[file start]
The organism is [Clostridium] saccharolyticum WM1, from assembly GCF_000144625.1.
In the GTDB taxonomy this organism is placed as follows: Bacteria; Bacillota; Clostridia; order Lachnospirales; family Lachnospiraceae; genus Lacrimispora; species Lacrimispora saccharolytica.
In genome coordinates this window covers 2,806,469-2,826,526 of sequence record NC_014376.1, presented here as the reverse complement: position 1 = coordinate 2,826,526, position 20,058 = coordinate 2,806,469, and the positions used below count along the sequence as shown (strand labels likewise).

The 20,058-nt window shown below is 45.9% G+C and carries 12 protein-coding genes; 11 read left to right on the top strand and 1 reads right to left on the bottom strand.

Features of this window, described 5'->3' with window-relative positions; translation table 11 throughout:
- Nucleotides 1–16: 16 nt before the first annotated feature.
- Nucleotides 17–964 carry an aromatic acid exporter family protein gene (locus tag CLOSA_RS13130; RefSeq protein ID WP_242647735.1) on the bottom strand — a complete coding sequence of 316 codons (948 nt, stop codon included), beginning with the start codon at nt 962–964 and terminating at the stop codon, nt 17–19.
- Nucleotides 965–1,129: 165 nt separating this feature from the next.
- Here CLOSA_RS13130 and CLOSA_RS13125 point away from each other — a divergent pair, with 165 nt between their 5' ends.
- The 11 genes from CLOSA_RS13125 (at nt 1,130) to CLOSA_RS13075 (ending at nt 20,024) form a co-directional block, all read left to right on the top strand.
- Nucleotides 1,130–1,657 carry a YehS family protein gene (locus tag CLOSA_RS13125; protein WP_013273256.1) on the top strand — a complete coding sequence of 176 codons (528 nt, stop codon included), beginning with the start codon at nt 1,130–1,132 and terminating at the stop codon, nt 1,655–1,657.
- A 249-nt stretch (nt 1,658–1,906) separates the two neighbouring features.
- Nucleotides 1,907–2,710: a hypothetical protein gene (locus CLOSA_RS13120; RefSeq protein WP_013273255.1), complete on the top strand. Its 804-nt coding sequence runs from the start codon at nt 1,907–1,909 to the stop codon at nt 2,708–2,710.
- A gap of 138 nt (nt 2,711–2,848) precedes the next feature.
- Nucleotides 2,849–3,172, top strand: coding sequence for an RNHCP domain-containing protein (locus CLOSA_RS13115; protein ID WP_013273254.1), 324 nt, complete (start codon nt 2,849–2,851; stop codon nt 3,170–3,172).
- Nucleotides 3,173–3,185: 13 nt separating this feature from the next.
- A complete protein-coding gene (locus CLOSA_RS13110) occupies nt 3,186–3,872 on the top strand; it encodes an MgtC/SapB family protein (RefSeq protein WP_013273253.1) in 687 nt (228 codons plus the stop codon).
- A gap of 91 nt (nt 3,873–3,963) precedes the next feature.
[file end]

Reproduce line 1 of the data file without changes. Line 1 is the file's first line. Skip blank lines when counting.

The organism is [Clostridium] saccharolyticum WM1, from assembly GCF_000144625.1.